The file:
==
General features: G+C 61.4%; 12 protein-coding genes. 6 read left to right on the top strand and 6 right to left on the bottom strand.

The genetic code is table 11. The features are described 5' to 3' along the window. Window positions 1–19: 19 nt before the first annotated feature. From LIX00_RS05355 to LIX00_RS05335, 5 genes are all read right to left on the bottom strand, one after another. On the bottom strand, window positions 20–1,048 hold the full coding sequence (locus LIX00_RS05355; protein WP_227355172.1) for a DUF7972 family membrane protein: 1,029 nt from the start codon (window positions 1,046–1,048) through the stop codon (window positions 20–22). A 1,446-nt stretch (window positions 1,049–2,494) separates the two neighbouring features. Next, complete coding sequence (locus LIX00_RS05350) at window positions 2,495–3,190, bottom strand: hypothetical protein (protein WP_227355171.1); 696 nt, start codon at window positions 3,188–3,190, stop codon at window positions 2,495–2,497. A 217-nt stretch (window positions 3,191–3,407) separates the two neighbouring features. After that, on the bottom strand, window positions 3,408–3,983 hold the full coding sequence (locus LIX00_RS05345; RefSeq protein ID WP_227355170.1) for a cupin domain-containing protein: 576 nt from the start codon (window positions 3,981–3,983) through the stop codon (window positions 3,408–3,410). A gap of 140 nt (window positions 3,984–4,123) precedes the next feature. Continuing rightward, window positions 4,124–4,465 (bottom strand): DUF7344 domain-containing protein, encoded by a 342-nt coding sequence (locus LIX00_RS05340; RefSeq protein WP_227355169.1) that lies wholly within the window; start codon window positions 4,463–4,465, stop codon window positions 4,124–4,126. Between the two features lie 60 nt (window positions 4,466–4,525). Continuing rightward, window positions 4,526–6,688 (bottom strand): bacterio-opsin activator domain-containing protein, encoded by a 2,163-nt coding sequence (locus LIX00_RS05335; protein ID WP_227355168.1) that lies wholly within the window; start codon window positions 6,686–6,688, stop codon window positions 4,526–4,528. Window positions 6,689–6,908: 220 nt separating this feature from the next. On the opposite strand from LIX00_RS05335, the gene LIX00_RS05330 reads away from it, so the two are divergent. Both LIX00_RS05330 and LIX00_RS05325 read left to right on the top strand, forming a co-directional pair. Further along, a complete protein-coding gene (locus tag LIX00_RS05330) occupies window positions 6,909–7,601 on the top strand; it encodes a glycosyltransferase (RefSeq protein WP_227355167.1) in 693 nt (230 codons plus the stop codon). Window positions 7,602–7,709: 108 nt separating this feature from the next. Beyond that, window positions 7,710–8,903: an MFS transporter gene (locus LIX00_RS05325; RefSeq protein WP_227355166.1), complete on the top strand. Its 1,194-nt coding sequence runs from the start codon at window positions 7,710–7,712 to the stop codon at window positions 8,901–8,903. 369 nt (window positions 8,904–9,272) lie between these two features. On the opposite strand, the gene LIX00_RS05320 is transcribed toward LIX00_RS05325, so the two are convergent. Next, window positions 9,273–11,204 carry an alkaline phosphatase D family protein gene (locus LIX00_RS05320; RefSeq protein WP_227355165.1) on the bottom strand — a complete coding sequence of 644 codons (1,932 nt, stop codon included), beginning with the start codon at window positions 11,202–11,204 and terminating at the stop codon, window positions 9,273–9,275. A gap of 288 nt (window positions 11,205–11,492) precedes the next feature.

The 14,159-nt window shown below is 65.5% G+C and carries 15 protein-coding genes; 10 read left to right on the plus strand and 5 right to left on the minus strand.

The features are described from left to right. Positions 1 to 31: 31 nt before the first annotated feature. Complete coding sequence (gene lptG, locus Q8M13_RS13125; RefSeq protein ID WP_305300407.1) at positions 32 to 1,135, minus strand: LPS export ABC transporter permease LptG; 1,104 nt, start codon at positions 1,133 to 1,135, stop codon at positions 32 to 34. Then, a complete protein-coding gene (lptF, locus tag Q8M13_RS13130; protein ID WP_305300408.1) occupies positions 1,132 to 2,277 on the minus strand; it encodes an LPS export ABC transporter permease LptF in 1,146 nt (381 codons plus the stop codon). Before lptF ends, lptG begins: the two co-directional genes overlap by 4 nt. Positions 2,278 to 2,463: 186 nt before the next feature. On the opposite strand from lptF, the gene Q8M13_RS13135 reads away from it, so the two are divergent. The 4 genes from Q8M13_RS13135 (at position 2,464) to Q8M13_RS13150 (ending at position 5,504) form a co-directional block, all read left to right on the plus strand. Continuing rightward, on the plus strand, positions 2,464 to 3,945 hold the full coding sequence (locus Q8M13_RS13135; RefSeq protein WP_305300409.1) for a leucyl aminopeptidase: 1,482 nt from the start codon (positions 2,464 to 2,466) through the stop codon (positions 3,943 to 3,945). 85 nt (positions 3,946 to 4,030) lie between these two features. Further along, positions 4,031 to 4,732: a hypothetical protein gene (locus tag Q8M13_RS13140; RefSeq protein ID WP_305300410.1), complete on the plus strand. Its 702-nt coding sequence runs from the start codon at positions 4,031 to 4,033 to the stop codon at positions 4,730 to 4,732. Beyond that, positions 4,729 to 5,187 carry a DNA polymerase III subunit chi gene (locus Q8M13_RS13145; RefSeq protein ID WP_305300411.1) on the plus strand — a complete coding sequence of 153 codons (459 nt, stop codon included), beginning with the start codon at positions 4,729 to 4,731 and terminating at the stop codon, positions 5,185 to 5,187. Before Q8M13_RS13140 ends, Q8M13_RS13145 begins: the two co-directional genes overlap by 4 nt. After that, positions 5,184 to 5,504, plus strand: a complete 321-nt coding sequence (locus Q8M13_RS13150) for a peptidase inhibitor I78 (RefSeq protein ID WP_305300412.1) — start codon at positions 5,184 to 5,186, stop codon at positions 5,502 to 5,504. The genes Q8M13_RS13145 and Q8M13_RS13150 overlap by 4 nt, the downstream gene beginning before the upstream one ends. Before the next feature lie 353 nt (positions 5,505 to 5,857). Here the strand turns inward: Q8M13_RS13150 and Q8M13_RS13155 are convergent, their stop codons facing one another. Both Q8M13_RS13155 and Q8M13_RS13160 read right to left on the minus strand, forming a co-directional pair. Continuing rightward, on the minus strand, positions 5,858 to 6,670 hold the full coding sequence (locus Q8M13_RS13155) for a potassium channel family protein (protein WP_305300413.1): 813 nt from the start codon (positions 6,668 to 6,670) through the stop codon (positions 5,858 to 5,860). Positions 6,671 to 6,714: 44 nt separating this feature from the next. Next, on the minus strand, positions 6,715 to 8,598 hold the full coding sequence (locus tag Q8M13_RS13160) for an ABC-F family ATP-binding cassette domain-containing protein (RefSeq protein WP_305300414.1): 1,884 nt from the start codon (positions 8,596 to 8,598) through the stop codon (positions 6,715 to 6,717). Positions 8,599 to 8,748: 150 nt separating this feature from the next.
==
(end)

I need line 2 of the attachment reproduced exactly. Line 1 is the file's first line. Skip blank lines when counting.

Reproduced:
The genetic code is table 11. The features are described 5' to 3' along the window. Window positions 1–19: 19 nt before the first annotated feature. From LIX00_RS05355 to LIX00_RS05335, 5 genes are all read right to left on the bottom strand, one after another. On the bottom strand, window positions 20–1,048 hold the full coding sequence (locus LIX00_RS05355; protein WP_227355172.1) for a DUF7972 family membrane protein: 1,029 nt from the start codon (window positions 1,046–1,048) through the stop codon (window positions 20–22). A 1,446-nt stretch (window positions 1,049–2,494) separates the two neighbouring features. Next, complete coding sequence (locus LIX00_RS05350) at window positions 2,495–3,190, bottom strand: hypothetical protein (protein WP_227355171.1); 696 nt, start codon at window positions 3,188–3,190, stop codon at window positions 2,495–2,497. A 217-nt stretch (window positions 3,191–3,407) separates the two neighbouring features. After that, on the bottom strand, window positions 3,408–3,983 hold the full coding sequence (locus LIX00_RS05345; RefSeq protein ID WP_227355170.1) for a cupin domain-containing protein: 576 nt from the start codon (window positions 3,981–3,983) through the stop codon (window positions 3,408–3,410). A gap of 140 nt (window positions 3,984–4,123) precedes the next feature. Continuing rightward, window positions 4,124–4,465 (bottom strand): DUF7344 domain-containing protein, encoded by a 342-nt coding sequence (locus LIX00_RS05340; RefSeq protein WP_227355169.1) that lies wholly within the window; start codon window positions 4,463–4,465, stop codon window positions 4,124–4,126. Between the two features lie 60 nt (window positions 4,466–4,525). Continuing rightward, window positions 4,526–6,688 (bottom strand): bacterio-opsin activator domain-containing protein, encoded by a 2,163-nt coding sequence (locus LIX00_RS05335; protein ID WP_227355168.1) that lies wholly within the window; start codon window positions 6,686–6,688, stop codon window positions 4,526–4,528. Window positions 6,689–6,908: 220 nt separating this feature from the next. On the opposite strand from LIX00_RS05335, the gene LIX00_RS05330 reads away from it, so the two are divergent. Both LIX00_RS05330 and LIX00_RS05325 read left to right on the top strand, forming a co-directional pair. Further along, a complete protein-coding gene (locus tag LIX00_RS05330) occupies window positions 6,909–7,601 on the top strand; it encodes a glycosyltransferase (RefSeq protein WP_227355167.1) in 693 nt (230 codons plus the stop codon). Window positions 7,602–7,709: 108 nt separating this feature from the next. Beyond that, window positions 7,710–8,903: an MFS transporter gene (locus LIX00_RS05325; RefSeq protein WP_227355166.1), complete on the top strand. Its 1,194-nt coding sequence runs from the start codon at window positions 7,710–7,712 to the stop codon at window positions 8,901–8,903. 369 nt (window positions 8,904–9,272) lie between these two features. On the opposite strand, the gene LIX00_RS05320 is transcribed toward LIX00_RS05325, so the two are convergent. Next, window positions 9,273–11,204 carry an alkaline phosphatase D family protein gene (locus LIX00_RS05320; RefSeq protein WP_227355165.1) on the bottom strand — a complete coding sequence of 644 codons (1,932 nt, stop codon included), beginning with the start codon at window positions 11,202–11,204 and terminating at the stop codon, window positions 9,273–9,275. A gap of 288 nt (window positions 11,205–11,492) precedes the next feature.